Theater Plus: John Freedman presents a stimulating critique of Russian theatre with regular reviews of stage performances.

A Russian Road Play Hits the Brooklyn Streets

By John Freedman

Nicole Kontolefa stages and performs Alexandra Chichkhanova's play "I Am Me" in a park in Brooklyn.
Courtesy of Nicole Kontolefa

Nicole Kontolefa stages and performs Alexandra Chichkhanova's play "I Am Me" in a park in Brooklyn.

A couple of weeks ago I received a request to write a small text. I often receive such letters and I'm not always able to respond positively. This one, however, was different.

This time the person making the request was Nicole Kontolefa, a New York actress. I have known Nicole, sort of, for many years. She studied acting at the Moscow Art Theater school in Moscow. She is a member of Studio 6, a New York theater comprising actors who have graduated from that school. Over the years we've been in contact from time to time.

The main reason for that is that Nicole fell in love with a play I translated, Alexandra Chichkanova's "I Am Me." She wanted to workshop it and she wanted to stage it. I was thrilled and I put her in touch with the author. I know they were in direct contact for some time.

And then life, as it does, intervened. Nicole had one thing to do and then another. And then death, as it does, intervened. Chichkanova, not yet 30, hung herself in December 2012. If you're interested, I wrote about that horrible event in these pages.

So when Nicole asked me to write something for the opening of her new production of "I Am Me" I felt as though a mountain had moved. I was happy to oblige.

My pleasure continued to grow as Nicole shared scattered details of her work with me. What a beautiful production she seemed to be creating.

"I Am Me" is the monologue of a young woman walking and riding around her native city somewhere in the Russian provinces, trying to see what she has never seen, trying to understand what she has never understood. It is anything but a conventional play and, to my knowledge, it has never been produced. I can imagine why — how would you do justice to the poetry of this "road play" in the confines of a theater?

Nicole found a marvelous solution to that problem. Beginning yesterday, that is Sat., and continuing on weekends at least through Oct. but longer if weather permits, she is meeting groups of spectators in front of the Central Library in Brooklyn and is leading them on a 40-minute excursion of Chichkanova's play along city streets and Prospect Park.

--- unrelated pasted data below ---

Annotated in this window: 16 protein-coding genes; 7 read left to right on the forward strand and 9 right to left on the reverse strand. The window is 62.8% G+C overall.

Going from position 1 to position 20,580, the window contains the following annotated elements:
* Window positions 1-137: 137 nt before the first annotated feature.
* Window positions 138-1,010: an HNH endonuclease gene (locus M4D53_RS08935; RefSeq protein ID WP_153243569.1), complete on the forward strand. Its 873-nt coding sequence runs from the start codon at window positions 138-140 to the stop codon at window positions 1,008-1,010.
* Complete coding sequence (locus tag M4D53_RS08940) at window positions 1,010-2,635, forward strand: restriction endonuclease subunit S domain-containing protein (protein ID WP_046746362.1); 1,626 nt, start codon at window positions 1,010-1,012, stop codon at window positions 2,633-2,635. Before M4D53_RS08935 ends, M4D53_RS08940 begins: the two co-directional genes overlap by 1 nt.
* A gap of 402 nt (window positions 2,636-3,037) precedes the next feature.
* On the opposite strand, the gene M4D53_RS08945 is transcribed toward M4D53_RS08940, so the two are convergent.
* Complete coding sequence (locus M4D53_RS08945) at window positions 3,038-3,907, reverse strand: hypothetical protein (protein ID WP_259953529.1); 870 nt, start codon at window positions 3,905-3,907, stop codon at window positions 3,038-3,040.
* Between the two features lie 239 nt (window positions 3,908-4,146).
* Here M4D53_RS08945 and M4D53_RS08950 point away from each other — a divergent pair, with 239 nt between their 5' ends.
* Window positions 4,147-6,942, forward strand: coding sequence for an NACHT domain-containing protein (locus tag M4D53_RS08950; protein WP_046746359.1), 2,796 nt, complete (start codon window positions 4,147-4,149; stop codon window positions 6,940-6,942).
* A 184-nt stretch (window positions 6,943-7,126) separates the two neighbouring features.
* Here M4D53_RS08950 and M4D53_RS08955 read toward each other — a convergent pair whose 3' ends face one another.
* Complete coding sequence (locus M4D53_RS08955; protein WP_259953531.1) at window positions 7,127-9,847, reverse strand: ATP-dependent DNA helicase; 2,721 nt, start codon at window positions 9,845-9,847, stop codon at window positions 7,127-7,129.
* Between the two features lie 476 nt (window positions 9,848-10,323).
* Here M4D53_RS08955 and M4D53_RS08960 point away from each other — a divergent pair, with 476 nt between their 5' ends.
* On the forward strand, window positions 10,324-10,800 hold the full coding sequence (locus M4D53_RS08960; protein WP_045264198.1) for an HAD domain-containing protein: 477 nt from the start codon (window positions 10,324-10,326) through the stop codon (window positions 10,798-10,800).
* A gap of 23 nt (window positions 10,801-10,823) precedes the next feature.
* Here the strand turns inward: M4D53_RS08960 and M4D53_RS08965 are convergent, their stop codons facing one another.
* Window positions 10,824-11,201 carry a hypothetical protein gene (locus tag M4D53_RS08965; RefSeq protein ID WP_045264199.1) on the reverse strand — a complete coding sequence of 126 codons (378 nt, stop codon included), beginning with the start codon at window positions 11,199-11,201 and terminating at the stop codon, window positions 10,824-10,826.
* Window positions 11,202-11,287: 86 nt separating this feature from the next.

By taking "I Am Me" to the streets, she is taking it right back to where it was created, only a complete culture and about 8,400 kilometers (5,200 miles) removed.

She is also establishing — and I don't fear overstating things here — Chichkanova's international status.

This writer, as sensitive and insightful as she was, was not spoiled by success. Productions of her 14 plays in Russia were rare. She was never produced outside of Russia in her lifetime.

Nicole Kontolefa's production of "I Am Me" changes that. The quiet young woman from Russia's Ural Mountains region now has an opportunity to speak to the world in a new setting and a new language.

Of all the plays I have translated, and I've done well over 50, "I Am Me" occupies a special place in my heart. It was an honor for me to write something for the website that Nicole built to support her production. After you reserve tickets for one of the performances on the home page, and if you are so inclined, you can read what I wrote by going to the "Alexandra" tab in the menu.

Whatever you do, don't fail to click on the "Sashenka" tab. Here you will find a text that Chichkanova's mentor and friend, the famous playwright and educator Nikolai Kolyada wrote specifically for Kontolefa. It contains the heartfelt, still deeply pained thoughts of a man who lost a piece of himself when Chichkanova took her life.

I have not seen, and probably will not see, Nicole's performance of "I Am Me." But I can already see this is one of those events that gives many lives new shades of meaning. The ripples that a person's life and work send out can die and then, almost miraculously, begin running strong again. That's something worth standing up and noting.

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Author's Bio
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John Freedman has been the theater critic of The Moscow Times since its inception in 1992. His work at the paper, as well as his books, translations and writings for other publications on four continents have made him a leading international authority on Russian theater. For more information, visit his website.

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